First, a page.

Residents of fishing village Uswetakeiyawa complain dredging has ruined their catches and compensation hasn’t arrived (Photo: Liu Qin)

Chinese firms face risks

Since the cabinet approved the supplementary EIA report and construction resumed, the Sri Lankan authorities are once again keen to attract Chinese investment.

Surath Wickramasinghe, an architect and chair of the Sri Lankan Chamber of Construction Industry, says any firm that can help Sri Lanka develop – whether Chinese, American, Japanese or Indian – will be welcome.

He enthused that China’s Belt and Road Initiative is prompting many more Chinese firms to look for opportunities in Sri Lanka; one recent delegation was made up of 50 companies.

But for Chinese firms, Sri Lankan politics are a real risk. The year-long suspension on the port city was not the only one. The new government’s arrival meant similar stoppages for other Chinese-funded projects that year.

One project official with CCC, who did not wish to give his name, said, “Changes of government are very frequent and there’ll be another election in 2019. It’s a race against time for us now, doing everything we can to get the project finished as soon as possible.”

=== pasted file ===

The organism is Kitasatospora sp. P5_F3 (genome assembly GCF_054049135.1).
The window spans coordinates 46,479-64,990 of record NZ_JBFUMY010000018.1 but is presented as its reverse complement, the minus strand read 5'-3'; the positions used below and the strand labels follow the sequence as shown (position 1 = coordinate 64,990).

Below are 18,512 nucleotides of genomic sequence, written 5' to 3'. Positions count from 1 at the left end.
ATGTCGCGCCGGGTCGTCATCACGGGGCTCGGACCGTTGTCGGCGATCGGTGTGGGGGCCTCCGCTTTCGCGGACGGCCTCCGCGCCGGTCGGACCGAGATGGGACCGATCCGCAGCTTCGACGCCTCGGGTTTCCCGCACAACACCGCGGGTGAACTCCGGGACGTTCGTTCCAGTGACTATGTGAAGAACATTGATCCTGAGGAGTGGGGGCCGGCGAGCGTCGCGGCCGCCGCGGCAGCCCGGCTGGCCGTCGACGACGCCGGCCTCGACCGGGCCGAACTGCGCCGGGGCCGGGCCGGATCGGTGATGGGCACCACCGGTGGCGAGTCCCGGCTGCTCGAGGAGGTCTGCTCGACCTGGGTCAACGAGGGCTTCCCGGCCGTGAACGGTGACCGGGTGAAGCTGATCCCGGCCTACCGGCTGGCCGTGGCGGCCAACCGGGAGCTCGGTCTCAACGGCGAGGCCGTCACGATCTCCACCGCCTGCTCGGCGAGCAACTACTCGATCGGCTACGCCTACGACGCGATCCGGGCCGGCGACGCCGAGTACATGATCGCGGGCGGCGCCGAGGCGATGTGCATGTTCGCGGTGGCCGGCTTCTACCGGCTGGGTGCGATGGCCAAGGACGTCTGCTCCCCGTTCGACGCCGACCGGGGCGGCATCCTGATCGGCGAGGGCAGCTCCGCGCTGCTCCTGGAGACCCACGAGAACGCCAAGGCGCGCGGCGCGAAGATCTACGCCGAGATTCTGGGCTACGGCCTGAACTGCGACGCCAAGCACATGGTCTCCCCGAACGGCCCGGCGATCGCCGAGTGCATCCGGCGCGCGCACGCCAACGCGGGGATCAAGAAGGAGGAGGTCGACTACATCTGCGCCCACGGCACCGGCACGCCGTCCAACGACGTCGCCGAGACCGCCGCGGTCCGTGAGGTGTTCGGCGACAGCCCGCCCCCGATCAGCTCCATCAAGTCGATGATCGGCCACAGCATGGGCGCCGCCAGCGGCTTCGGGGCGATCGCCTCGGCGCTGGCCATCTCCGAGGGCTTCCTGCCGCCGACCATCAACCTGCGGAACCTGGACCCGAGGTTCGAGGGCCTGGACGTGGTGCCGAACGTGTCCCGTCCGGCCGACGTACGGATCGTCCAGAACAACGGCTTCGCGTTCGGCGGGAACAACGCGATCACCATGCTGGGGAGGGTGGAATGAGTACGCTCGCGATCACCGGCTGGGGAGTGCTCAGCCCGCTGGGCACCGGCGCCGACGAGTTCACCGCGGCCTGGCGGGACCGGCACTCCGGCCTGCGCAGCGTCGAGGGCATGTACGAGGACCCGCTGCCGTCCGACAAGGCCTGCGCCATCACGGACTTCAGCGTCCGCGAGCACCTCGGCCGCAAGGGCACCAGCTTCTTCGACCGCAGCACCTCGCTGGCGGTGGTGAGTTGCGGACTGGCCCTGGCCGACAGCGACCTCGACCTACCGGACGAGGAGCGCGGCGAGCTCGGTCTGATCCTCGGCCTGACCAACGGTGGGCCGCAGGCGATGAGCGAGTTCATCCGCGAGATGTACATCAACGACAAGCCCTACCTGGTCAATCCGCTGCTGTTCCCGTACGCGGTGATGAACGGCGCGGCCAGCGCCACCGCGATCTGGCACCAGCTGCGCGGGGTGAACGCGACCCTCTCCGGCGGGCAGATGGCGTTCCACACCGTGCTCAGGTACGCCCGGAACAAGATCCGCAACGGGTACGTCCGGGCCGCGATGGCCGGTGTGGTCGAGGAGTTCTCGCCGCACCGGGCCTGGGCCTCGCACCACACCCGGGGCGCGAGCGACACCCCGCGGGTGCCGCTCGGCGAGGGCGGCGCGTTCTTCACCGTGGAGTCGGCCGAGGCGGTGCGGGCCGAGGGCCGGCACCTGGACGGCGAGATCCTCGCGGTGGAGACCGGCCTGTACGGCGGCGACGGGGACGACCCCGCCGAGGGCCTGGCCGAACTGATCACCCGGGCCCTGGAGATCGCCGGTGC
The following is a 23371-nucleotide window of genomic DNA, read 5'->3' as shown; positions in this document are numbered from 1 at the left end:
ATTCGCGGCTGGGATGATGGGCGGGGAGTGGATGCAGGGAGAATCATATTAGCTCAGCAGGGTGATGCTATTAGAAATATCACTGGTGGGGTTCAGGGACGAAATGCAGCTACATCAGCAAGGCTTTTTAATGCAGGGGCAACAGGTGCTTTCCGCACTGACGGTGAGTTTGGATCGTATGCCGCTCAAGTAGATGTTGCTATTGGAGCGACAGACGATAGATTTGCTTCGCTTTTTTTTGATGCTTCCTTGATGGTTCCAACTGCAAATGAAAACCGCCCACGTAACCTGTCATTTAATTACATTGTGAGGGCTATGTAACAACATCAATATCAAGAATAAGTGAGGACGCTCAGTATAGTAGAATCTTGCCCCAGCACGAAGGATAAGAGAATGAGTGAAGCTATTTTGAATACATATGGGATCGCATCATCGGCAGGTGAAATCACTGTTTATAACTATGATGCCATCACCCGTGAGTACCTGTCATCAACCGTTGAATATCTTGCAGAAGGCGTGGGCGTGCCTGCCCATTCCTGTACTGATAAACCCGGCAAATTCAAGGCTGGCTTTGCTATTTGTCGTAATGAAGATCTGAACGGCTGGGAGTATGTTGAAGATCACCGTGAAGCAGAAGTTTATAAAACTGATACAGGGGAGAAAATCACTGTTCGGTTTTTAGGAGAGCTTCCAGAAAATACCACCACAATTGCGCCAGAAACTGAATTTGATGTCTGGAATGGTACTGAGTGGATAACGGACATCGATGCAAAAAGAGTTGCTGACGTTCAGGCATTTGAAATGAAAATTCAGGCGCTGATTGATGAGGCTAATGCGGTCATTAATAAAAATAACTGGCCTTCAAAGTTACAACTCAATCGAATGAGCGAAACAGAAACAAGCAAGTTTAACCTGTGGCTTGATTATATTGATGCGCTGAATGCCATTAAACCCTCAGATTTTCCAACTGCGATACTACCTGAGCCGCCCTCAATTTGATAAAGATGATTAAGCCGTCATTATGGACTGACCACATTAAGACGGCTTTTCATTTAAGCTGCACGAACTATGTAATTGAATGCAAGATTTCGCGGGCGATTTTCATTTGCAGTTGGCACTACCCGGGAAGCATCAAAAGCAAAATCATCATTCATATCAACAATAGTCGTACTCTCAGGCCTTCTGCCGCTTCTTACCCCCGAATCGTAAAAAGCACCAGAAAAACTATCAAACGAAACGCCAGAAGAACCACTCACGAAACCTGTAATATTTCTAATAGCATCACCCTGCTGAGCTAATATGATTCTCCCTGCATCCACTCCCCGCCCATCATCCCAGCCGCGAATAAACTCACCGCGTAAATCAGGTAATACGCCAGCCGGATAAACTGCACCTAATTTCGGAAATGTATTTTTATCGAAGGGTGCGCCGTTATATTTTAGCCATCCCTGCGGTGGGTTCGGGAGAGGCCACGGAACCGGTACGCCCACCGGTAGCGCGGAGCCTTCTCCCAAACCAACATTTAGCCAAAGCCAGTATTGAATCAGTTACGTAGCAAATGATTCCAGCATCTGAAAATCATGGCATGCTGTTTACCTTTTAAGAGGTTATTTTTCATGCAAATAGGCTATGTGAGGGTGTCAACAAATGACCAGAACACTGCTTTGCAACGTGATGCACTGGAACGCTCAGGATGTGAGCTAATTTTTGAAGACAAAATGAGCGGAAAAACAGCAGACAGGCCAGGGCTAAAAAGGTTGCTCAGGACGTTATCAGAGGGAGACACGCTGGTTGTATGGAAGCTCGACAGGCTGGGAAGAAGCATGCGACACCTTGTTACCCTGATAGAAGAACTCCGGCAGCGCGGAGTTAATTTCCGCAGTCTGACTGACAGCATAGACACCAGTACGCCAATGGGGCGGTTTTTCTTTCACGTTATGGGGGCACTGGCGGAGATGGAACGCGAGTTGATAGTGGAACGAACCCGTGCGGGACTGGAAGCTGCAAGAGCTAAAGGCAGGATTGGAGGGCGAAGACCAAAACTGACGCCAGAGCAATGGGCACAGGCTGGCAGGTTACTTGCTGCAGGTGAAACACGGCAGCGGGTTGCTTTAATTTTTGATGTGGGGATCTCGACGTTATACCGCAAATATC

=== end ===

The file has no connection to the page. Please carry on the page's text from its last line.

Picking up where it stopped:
“A change of government is a real risk,” Jin Jiaman, executive director of the Global Environmental Institute, told chinadialogue. “US politicians like to turn on China during an election, but now we’re finding China is a visible target during elections in many other nations too – it’s a trend we need to be wary of.”

Update on September 12, 2017 

Following the publication of this article, CCC shared with chinadialogue the names of the institutions participating in the environmental impact assessment for the project but has not responded to our questions on specific aspects of the report. However, CCC did issue the following statement: